You can use Entropic Ward so long as a creature is making an attack roll and you can take reactions; there are no other requirements.
The feature never says that you have to be able to see whoever is attacking you, nor do you have to know where they are, or anything of the sort. The only thing required is that a creature be making an attack roll against you, and if this is the case, you may use the feature.
For an example of a feature that uses your reaction and does require you to be able to see your opponent there is hellish rebuke:
1 reaction which you take in response to being damaged by a creature within 60 feet of you that you can see
Here are some scenarios where you wouldn't be able to use Entropic Ward:
- You used it earlier and have not taken a short or long rest since then.
- You are currently surprised and your turn hasn't come up in initiative:
If you're surprised, you can't move or take an action on your first turn of the combat, and you can't take a reaction until that turn ends.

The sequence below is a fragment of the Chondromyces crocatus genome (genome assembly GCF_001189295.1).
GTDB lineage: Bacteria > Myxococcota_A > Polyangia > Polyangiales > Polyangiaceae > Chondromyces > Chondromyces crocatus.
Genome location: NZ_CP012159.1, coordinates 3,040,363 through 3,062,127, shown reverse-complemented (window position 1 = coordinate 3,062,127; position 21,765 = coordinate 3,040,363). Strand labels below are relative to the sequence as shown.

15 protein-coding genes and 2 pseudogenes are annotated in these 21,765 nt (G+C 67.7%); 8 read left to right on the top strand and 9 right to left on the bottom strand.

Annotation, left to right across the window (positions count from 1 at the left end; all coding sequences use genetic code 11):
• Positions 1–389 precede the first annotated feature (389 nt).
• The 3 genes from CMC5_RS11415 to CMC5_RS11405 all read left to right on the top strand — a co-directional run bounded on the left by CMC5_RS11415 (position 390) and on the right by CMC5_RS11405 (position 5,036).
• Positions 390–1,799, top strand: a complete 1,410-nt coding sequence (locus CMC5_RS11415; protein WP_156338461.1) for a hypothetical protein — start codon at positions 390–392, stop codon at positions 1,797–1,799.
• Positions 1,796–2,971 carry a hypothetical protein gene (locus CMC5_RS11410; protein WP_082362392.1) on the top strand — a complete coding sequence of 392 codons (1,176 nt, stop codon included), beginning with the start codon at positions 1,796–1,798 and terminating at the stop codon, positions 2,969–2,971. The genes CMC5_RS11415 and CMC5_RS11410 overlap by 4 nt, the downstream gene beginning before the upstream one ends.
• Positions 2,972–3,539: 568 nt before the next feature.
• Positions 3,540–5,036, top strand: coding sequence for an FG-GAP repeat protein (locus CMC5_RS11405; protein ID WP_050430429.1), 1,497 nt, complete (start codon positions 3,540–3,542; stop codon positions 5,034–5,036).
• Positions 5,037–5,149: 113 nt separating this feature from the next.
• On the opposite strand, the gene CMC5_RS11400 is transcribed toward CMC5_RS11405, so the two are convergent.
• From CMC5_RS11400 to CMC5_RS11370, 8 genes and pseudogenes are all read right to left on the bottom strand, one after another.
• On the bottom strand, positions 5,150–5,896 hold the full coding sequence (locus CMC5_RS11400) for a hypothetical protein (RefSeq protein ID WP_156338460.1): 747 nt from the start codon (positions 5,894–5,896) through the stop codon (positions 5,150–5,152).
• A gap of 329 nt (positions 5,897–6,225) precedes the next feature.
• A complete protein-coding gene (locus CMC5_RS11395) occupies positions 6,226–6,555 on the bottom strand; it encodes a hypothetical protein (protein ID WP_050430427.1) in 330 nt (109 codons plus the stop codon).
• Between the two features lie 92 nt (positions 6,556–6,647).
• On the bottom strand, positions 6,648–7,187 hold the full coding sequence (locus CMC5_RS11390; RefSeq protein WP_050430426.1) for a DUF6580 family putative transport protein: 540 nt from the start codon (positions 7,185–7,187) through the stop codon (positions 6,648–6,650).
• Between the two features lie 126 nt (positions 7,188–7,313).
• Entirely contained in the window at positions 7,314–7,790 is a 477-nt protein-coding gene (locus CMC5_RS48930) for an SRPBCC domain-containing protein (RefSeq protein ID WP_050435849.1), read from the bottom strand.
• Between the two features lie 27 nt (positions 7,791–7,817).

- You are incapacitated:
An incapacitated creature can't take actions or reactions.
Note that Entropic Ward is used before the roll is actually made
This can be shown by comparing the wording of Entropic Ward to that of other features such as the Bard's Cutting Words feature:
When a creature makes an attack roll against you, you can use your reaction to impose disadvantage on that roll.
When a creature that you can see within 60 feet of you makes an attack roll [...] you can use your reaction to expend one of your uses of Bardic Inspiration, rolling
a Bardic Inspiration die and subtracting the number rolled from the creature’s roll. You can choose to use this feature after the creature makes its roll, but before the DM determines whether the attack roll or ability check succeeds or fails [...]
You cannot choose to use Entropic Ward after the creature makes its attack roll, and thus the feature must be used before the attack roll is actually made.
A small note: Entropic Ward doesn't flatly remove advantage and replace it with disadvantage, it only applies disadvantage to the attack. Since the attacker is hidden they would ordinarily have advantage and due to Entropic Ward would now have both advantage and disadvantage, a scenario about which the rules state this:
If circumstances cause a roll to have both advantage and disadvantage, you are considered to have neither of them, and you roll one d20. This is true even if multiple circumstances impose disadvantage and only one grants advantage or vice versa. In such a situation, you have neither advantage nor disadvantage.